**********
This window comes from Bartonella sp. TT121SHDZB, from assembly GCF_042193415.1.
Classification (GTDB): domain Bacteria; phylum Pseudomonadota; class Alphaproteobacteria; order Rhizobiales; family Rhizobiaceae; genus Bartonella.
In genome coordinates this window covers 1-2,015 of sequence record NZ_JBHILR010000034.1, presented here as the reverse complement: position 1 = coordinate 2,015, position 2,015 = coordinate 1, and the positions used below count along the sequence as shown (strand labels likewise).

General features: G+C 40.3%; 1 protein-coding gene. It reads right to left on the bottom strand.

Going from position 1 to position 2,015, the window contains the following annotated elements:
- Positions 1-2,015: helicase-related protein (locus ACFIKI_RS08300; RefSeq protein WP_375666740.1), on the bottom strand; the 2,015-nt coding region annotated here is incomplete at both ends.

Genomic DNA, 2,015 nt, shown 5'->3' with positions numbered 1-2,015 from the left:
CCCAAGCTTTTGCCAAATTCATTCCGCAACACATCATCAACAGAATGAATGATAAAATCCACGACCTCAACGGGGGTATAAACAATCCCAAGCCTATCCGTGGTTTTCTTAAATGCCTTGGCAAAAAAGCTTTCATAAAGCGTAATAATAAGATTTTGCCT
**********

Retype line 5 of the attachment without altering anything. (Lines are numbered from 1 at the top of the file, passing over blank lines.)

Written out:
Going from position 1 to position 2,015, the window contains the following annotated elements: